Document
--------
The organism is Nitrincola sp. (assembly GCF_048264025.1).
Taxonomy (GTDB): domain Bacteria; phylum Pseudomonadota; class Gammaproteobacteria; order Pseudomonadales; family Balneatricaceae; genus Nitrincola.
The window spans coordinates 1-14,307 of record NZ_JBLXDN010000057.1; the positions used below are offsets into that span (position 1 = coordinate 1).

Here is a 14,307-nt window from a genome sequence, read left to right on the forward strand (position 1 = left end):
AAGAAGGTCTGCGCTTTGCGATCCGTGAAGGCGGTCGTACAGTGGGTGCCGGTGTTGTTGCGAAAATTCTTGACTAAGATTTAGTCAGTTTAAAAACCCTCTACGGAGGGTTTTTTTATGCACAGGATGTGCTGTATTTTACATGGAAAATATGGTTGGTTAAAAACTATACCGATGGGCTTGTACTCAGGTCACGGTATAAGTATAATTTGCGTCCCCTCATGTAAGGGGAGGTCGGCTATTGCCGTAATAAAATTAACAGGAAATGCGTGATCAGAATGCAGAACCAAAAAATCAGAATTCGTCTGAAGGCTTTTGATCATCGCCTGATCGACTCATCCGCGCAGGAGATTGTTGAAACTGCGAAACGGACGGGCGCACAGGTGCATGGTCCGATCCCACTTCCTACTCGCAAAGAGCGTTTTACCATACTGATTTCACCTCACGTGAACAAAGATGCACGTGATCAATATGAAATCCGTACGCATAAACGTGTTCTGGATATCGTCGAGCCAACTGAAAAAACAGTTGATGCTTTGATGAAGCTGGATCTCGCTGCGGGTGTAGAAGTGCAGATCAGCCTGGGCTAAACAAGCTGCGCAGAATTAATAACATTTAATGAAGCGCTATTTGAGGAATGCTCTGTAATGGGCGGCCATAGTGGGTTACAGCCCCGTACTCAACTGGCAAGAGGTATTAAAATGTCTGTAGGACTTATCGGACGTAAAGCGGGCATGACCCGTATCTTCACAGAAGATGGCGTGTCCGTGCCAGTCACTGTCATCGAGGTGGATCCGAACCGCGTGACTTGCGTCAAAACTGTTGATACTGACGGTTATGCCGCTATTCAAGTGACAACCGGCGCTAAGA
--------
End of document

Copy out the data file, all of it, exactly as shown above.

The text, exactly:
The organism is Nitrincola sp. (assembly GCF_048264025.1).
Taxonomy (GTDB): domain Bacteria; phylum Pseudomonadota; class Gammaproteobacteria; order Pseudomonadales; family Balneatricaceae; genus Nitrincola.
The window spans coordinates 1-14,307 of record NZ_JBLXDN010000057.1; the positions used below are offsets into that span (position 1 = coordinate 1).

Here is a 14,307-nt window from a genome sequence, read left to right on the forward strand (position 1 = left end):
AAGAAGGTCTGCGCTTTGCGATCCGTGAAGGCGGTCGTACAGTGGGTGCCGGTGTTGTTGCGAAAATTCTTGACTAAGATTTAGTCAGTTTAAAAACCCTCTACGGAGGGTTTTTTTATGCACAGGATGTGCTGTATTTTACATGGAAAATATGGTTGGTTAAAAACTATACCGATGGGCTTGTACTCAGGTCACGGTATAAGTATAATTTGCGTCCCCTCATGTAAGGGGAGGTCGGCTATTGCCGTAATAAAATTAACAGGAAATGCGTGATCAGAATGCAGAACCAAAAAATCAGAATTCGTCTGAAGGCTTTTGATCATCGCCTGATCGACTCATCCGCGCAGGAGATTGTTGAAACTGCGAAACGGACGGGCGCACAGGTGCATGGTCCGATCCCACTTCCTACTCGCAAAGAGCGTTTTACCATACTGATTTCACCTCACGTGAACAAAGATGCACGTGATCAATATGAAATCCGTACGCATAAACGTGTTCTGGATATCGTCGAGCCAACTGAAAAAACAGTTGATGCTTTGATGAAGCTGGATCTCGCTGCGGGTGTAGAAGTGCAGATCAGCCTGGGCTAAACAAGCTGCGCAGAATTAATAACATTTAATGAAGCGCTATTTGAGGAATGCTCTGTAATGGGCGGCCATAGTGGGTTACAGCCCCGTACTCAACTGGCAAGAGGTATTAAAATGTCTGTAGGACTTATCGGACGTAAAGCGGGCATGACCCGTATCTTCACAGAAGATGGCGTGTCCGTGCCAGTCACTGTCATCGAGGTGGATCCGAACCGCGTGACTTGCGTCAAAACTGTTGATACTGACGGTTATGCCGCTATTCAAGTGACAACCGGCGCTAAGA